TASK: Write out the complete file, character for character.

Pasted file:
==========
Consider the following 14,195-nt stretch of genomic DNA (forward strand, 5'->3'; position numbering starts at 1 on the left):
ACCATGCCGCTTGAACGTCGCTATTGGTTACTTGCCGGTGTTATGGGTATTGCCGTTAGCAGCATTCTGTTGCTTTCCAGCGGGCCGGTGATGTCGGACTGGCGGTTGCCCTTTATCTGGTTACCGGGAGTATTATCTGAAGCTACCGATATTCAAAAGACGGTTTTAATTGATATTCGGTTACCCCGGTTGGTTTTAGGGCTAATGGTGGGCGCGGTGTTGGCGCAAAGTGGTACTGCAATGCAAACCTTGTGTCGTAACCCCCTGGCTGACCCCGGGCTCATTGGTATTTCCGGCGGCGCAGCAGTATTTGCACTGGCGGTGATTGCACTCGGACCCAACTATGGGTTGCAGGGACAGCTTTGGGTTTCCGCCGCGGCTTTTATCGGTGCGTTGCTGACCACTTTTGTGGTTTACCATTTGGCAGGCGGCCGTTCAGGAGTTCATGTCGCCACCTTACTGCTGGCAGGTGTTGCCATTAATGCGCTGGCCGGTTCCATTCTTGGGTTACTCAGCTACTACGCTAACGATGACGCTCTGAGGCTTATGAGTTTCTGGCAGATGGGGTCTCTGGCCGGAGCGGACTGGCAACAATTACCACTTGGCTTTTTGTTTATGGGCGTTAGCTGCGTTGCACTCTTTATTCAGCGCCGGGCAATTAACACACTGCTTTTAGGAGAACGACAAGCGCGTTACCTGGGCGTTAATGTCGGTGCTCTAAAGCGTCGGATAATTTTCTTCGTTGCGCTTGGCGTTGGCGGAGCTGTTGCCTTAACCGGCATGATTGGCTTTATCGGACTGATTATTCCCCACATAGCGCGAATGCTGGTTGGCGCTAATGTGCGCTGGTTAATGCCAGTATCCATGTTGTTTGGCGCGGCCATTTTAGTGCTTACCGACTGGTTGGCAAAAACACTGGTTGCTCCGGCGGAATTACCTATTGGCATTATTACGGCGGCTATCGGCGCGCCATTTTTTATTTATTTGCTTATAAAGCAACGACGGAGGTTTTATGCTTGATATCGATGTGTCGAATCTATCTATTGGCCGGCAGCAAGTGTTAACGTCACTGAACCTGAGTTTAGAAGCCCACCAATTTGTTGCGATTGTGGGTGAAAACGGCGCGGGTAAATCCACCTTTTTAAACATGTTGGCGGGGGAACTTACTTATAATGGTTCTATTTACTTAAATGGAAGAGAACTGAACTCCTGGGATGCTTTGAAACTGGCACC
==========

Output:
Consider the following 14,195-nt stretch of genomic DNA (forward strand, 5'->3'; position numbering starts at 1 on the left):
ACCATGCCGCTTGAACGTCGCTATTGGTTACTTGCCGGTGTTATGGGTATTGCCGTTAGCAGCATTCTGTTGCTTTCCAGCGGGCCGGTGATGTCGGACTGGCGGTTGCCCTTTATCTGGTTACCGGGAGTATTATCTGAAGCTACCGATATTCAAAAGACGGTTTTAATTGATATTCGGTTACCCCGGTTGGTTTTAGGGCTAATGGTGGGCGCGGTGTTGGCGCAAAGTGGTACTGCAATGCAAACCTTGTGTCGTAACCCCCTGGCTGACCCCGGGCTCATTGGTATTTCCGGCGGCGCAGCAGTATTTGCACTGGCGGTGATTGCACTCGGACCCAACTATGGGTTGCAGGGACAGCTTTGGGTTTCCGCCGCGGCTTTTATCGGTGCGTTGCTGACCACTTTTGTGGTTTACCATTTGGCAGGCGGCCGTTCAGGAGTTCATGTCGCCACCTTACTGCTGGCAGGTGTTGCCATTAATGCGCTGGCCGGTTCCATTCTTGGGTTACTCAGCTACTACGCTAACGATGACGCTCTGAGGCTTATGAGTTTCTGGCAGATGGGGTCTCTGGCCGGAGCGGACTGGCAACAATTACCACTTGGCTTTTTGTTTATGGGCGTTAGCTGCGTTGCACTCTTTATTCAGCGCCGGGCAATTAACACACTGCTTTTAGGAGAACGACAAGCGCGTTACCTGGGCGTTAATGTCGGTGCTCTAAAGCGTCGGATAATTTTCTTCGTTGCGCTTGGCGTTGGCGGAGCTGTTGCCTTAACCGGCATGATTGGCTTTATCGGACTGATTATTCCCCACATAGCGCGAATGCTGGTTGGCGCTAATGTGCGCTGGTTAATGCCAGTATCCATGTTGTTTGGCGCGGCCATTTTAGTGCTTACCGACTGGTTGGCAAAAACACTGGTTGCTCCGGCGGAATTACCTATTGGCATTATTACGGCGGCTATCGGCGCGCCATTTTTTATTTATTTGCTTATAAAGCAACGACGGAGGTTTTATGCTTGATATCGATGTGTCGAATCTATCTATTGGCCGGCAGCAAGTGTTAACGTCACTGAACCTGAGTTTAGAAGCCCACCAATTTGTTGCGATTGTGGGTGAAAACGGCGCGGGTAAATCCACCTTTTTAAACATGTTGGCGGGGGAACTTACTTATAATGGTTCTATTTACTTAAATGGAAGAGAACTGAACTCCTGGGATGCTTTGAAACTGGCACC